“Oh, Charley, Charley, can this be true?” This was, indeed, his first name. I returned on the instant and said to her that I knew the person who gave her the money, that his name was Charley ——. At the mention of this name she clapped her hands and laughed. It was not the name she knew him by. I was almost at my wits end. The girl must confess or the real criminal would escape punishment. I thought, however, of a resource, and put it into execution at once. I went to the store and told the merchant that I wanted a picture of every member of his establishment, himself included. He looked puzzled but complied with my request. Armed with these I returned to the cell. I told the girl I had something to show her—my heart ached as I did so. I knew she worshipped the heartless scoundrel who had betrayed her. I held the picture so that she could see it in fall; as the light flashed on it, I said to her, “Mary, this is the Charley I am after.”
She gave one quick, hurried glance at the pictures, and then, with a low moan of anguish, fell fainting to the floor. The tears would come to my eyes as I looked at the poor, beautiful creature in her agony. Only heaven knows how I pitied her; but justice, as well as her own good, required that the mask should be lifted and the criminal exposed. As soon as she had had time to recover, I went to her again. I found her calm, but with a look of sorrow that pierced me to my heart. I told her who her lover was, his crime, and begged her to reveal all she knew of him. I might as well have talked to stone. She sat deaf, silent in her tearless anguish. Only once she murmured, “he loves me, he is true to me.” I told her she was mistaken—he cared nothing about her—would never marry her. She laughed at me in bitter scorn. As a last resource, I went to the place at which she had been working. I found out all about her friends, and with whom she associated. From these I learned that she was engaged to be married to “Charley,” who represented himself as a young mechanic, that he had persuaded her to go to St. Louis for that purpose, where it was said that he had relatives. I knew it was only to get rid of her while he married the merchant’s daughter. I had got all the information I wanted. As I returned I passed by the theatre, brilliantly lighted for an evening’s entertainment. I stepped in; the beauty and fashion of the city were there. In one of the boxes sat Charley and his betrothed. She was radiant in beauty—he attentive and lover-like. My resolution was taken on the instant. I left the theatre hurriedly and went to the station. In a few moments I returned accompanied by Mary. I took her to a seat commanding a full view of the box. One glance was enough; I saw that her heart was breaking. Silently I lead her out of the theatre and back to the station.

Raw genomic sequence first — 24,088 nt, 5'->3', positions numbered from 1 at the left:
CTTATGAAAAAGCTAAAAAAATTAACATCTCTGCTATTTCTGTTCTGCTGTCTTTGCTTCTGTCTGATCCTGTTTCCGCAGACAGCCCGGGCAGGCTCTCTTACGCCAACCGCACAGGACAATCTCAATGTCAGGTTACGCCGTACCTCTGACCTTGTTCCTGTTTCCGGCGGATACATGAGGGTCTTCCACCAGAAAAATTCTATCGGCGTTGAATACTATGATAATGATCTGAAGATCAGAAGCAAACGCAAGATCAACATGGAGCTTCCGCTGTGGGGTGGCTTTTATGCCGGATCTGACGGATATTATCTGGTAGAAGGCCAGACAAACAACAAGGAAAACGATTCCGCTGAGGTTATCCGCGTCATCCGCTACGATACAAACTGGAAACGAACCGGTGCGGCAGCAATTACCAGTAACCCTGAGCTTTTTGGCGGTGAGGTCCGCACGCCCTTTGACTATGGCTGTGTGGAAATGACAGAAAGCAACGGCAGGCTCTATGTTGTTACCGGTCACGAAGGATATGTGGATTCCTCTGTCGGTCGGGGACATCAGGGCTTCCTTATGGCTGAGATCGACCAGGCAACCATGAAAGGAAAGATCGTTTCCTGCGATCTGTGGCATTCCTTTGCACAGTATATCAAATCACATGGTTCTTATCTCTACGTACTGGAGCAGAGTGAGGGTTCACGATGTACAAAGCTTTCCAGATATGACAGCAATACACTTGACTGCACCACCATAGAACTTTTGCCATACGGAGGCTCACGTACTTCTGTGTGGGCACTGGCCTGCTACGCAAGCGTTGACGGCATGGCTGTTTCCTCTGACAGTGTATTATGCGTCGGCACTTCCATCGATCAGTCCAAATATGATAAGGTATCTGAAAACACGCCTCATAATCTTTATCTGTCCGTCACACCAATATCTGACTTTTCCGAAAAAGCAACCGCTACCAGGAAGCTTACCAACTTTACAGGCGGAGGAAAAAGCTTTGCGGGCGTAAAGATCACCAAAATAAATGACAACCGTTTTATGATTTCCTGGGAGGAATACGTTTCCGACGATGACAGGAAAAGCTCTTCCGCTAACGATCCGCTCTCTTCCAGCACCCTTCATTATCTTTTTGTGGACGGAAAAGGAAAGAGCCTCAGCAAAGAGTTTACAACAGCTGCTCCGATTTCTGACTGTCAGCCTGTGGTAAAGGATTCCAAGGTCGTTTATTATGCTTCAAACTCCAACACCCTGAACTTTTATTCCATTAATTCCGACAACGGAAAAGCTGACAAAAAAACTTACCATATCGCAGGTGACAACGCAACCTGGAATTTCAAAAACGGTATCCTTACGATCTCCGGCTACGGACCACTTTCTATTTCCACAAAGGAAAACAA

“Will you tell me now?”
“I can die, but I have nothing to tell.”
She never did. It was useless to detain her. We let her go, but three weeks afterward she died of a broken heart. The mystery of the robbery has never been explained.
- The Daily Picayune [New Orleans, LA], August 2, 1868
- Richmond [VA] Dispatch, August 12, 1868
- The Daily Phoenix [Columbia, SC], August 21,1868
This story was part of a series titled “A Detective’s Experience” and featuring detectives Mr. F—— and Mr. I—— that was published in the Sunday Daily Picayune from August 1868 to November 1869. Click here to redirect to a list of the stories in this series.